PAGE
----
Quotation without Comment
From conservative Matthew Continetti, writing in the “Washington Free Beacon:”
there is an American ruling class—comprising the perversely overcompensated men and women in finance, law, media, and entertainment who through a bizarre, osmotic alchemy determine the boundaries of social and political correctness. . . the president’s schedule. . . counts no less than 28 celebrity fundraisers for Obama held over the last year. . . the incumbent’s reliance on celebrity money, endorsements, solicitations, and other forms of that self-congratulatory alternative energy known as “star power” not only reveals the financial and ideological core of the Democratic party, but also the attitudes and agenda of the milieu in which Obama is most comfortable. Those attitudes are obnoxious and that agenda is totally unrelated to the daily struggles of millions of Americans.
That many of the participants at these events understood how easily they could be caricatured as limousine liberals only heightened the dramatic tension. . . San Francisco super-lawyer and Obama donor Martin Checov said that “the other candidate’s travel schedule is no more oriented to the masses,” using language better suited to an aristocrat than a Democrat. . . [A]s CBS president Leslie Moonves and his reality-show host second wife “waited patiently for their wristbands” to hear Obama[, he] acknowledged that “partisanship is very much a part of journalism now,” but don’t get the wrong idea: “I run a news division. I’ve given no money to any candidate.” [We don’t know] whether he was chuckling at his own blatant hypocrisy or simply so completely self-possessed that he told this joke un-ironically.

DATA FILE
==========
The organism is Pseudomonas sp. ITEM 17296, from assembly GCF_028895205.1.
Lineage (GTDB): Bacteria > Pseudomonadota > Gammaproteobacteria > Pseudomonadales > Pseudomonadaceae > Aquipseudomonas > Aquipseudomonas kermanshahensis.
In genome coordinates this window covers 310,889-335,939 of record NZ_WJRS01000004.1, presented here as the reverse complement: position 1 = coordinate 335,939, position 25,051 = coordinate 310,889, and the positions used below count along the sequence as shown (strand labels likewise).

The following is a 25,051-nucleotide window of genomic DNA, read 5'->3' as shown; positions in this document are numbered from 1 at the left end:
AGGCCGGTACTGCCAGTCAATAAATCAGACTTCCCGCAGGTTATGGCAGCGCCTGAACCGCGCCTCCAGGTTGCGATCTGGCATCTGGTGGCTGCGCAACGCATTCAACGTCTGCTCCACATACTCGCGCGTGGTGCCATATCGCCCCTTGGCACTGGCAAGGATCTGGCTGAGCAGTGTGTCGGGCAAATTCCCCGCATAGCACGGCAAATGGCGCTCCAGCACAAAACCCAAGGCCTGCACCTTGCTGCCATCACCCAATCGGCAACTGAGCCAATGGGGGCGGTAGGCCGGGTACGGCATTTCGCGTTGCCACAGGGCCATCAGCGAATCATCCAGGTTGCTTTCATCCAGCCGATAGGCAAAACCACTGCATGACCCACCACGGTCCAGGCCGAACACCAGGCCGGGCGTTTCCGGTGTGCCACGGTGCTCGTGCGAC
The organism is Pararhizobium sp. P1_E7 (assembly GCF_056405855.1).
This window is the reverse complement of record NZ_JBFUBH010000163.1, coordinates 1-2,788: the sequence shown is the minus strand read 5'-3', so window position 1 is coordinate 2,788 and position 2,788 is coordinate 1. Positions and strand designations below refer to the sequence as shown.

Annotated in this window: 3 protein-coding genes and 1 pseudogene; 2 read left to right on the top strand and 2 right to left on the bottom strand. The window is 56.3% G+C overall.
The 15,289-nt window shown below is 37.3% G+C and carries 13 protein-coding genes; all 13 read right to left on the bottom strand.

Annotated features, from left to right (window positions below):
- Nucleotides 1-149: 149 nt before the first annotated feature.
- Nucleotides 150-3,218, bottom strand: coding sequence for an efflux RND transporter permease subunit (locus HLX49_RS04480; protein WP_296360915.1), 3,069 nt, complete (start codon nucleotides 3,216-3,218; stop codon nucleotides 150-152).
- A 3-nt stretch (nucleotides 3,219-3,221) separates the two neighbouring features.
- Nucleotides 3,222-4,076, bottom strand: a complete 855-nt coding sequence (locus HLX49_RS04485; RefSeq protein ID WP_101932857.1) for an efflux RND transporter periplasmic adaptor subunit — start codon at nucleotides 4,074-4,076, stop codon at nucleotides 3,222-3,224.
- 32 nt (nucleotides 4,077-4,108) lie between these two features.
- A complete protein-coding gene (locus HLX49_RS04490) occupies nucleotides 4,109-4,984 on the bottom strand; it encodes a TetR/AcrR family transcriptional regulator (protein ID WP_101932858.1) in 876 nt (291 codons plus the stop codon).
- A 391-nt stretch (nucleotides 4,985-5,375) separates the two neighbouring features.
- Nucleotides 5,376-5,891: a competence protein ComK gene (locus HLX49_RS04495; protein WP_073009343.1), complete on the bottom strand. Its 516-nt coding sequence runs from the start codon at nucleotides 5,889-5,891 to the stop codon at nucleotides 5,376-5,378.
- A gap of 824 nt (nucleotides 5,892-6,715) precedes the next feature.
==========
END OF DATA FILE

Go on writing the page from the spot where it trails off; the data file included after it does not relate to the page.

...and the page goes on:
Michelle Obama [r]ecently . . . racked up IMDB credits with appearances on The View and The Late Show to complement turns on The Tonight Show, The Daily Show, The Colbert Report, Rachael Ray, Late Night with Jimmy Fallon, The BET Honors, The Biggest Loser, and the Nickelodeon Kids’ Choice Awards. Her husband, too, is no stranger to screens large and small, most recently “slow jamming” the news with Jimmy Fallon. Together, the[ Obamas] are on track to be the most televised first couple of all time[--their 195 appearances in 8 years surpassing the first-Hollywood-couple Reagans’ 175 appearances over an 85-year span that included 99 movie and television roles from 1937 to 1996, but behind the Clintons’ 338 media appearances over 20 years and three presidential runs].
Yet the Obamas have been slow to learn that the currency of celebrity depreciates easily. . . there comes a point at which fame and admiration are no longer freely given but must be earned, lest one risk becoming nothing more than a tawdry reality television star . . . donation-grabbing shows how much Obama has been weakened. There was a time when he could fill stadiums on his own, raise great sums on his own, [but t]hat time is long past: Nearly 90% of Obama’s individual donors in 2008 have not contributed in the current cycle. . . Obama has become a prop in his own play, an empty suit that trails Robert De Niro or Jack Black or Tobey Maguire or Salma Hayek or [whoever the campaign] think[s] might bring in some dough or inspire a Millennial to vote.